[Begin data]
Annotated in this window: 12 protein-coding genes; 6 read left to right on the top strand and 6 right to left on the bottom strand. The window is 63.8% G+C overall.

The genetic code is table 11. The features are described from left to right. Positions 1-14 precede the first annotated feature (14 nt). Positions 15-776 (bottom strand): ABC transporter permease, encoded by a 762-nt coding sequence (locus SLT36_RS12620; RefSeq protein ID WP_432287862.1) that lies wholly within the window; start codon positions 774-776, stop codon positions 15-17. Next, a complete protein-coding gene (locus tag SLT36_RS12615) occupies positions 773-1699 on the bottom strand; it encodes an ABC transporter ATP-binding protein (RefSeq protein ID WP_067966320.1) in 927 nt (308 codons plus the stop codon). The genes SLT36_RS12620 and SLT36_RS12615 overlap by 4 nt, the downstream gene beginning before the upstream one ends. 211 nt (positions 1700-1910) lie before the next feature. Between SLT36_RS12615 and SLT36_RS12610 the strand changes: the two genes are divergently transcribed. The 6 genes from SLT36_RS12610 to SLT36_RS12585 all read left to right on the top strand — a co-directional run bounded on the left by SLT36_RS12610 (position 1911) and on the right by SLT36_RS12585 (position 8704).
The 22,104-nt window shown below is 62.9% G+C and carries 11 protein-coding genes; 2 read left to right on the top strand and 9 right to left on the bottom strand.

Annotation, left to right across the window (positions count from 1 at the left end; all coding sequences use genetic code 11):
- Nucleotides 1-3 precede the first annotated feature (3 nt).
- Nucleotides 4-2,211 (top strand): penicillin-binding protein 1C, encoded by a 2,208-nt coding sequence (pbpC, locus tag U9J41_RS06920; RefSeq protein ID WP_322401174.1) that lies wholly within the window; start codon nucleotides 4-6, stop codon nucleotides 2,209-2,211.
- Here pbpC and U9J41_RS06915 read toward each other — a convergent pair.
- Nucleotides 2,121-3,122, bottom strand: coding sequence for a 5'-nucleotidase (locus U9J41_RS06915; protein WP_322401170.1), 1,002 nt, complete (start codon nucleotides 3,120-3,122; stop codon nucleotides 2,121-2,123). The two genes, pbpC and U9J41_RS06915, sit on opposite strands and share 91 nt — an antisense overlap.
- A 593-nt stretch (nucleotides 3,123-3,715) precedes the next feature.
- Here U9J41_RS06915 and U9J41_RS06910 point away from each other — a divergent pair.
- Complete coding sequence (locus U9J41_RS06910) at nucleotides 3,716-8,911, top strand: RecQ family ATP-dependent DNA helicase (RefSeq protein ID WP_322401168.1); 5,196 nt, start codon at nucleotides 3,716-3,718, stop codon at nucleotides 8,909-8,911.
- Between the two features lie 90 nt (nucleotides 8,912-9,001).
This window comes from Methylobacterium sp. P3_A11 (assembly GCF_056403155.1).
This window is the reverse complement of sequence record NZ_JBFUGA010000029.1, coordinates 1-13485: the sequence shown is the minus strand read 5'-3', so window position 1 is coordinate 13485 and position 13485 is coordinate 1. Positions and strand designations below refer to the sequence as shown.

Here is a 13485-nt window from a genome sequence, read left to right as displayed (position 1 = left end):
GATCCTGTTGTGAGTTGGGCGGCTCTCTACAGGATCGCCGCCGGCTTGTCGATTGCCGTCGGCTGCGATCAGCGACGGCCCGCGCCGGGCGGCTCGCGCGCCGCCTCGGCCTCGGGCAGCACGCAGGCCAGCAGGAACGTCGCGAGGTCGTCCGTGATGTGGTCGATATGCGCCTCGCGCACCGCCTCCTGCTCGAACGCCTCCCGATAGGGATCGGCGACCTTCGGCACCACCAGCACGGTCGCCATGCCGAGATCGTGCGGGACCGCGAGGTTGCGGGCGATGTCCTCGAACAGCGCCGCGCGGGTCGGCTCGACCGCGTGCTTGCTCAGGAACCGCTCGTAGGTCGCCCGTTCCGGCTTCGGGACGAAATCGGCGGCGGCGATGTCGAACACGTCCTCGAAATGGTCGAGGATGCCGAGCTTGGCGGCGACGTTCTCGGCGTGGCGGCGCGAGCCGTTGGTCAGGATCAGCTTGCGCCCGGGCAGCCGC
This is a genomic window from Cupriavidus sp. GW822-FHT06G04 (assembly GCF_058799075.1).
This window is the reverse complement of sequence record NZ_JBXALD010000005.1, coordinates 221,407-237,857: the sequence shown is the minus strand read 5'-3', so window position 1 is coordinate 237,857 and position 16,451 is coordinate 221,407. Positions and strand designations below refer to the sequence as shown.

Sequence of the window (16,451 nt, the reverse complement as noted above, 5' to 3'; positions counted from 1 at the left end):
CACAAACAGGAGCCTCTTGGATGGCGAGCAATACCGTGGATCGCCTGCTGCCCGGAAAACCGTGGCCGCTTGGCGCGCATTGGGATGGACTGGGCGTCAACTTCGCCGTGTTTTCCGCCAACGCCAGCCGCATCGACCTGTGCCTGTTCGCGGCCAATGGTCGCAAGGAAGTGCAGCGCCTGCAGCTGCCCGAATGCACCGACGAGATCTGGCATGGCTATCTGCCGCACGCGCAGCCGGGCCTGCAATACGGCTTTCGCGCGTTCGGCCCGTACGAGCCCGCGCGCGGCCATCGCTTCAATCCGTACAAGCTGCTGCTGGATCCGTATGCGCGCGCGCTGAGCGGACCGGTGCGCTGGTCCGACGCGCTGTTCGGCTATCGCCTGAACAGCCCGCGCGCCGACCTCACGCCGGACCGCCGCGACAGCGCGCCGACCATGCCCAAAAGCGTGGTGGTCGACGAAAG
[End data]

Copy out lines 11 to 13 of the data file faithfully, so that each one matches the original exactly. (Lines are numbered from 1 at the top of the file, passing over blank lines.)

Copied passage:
- Complete coding sequence (locus U9J41_RS06910) at nucleotides 3,716-8,911, top strand: RecQ family ATP-dependent DNA helicase (RefSeq protein ID WP_322401168.1); 5,196 nt, start codon at nucleotides 3,716-3,718, stop codon at nucleotides 8,909-8,911.
- Between the two features lie 90 nt (nucleotides 8,912-9,001).
This window comes from Methylobacterium sp. P3_A11 (assembly GCF_056403155.1).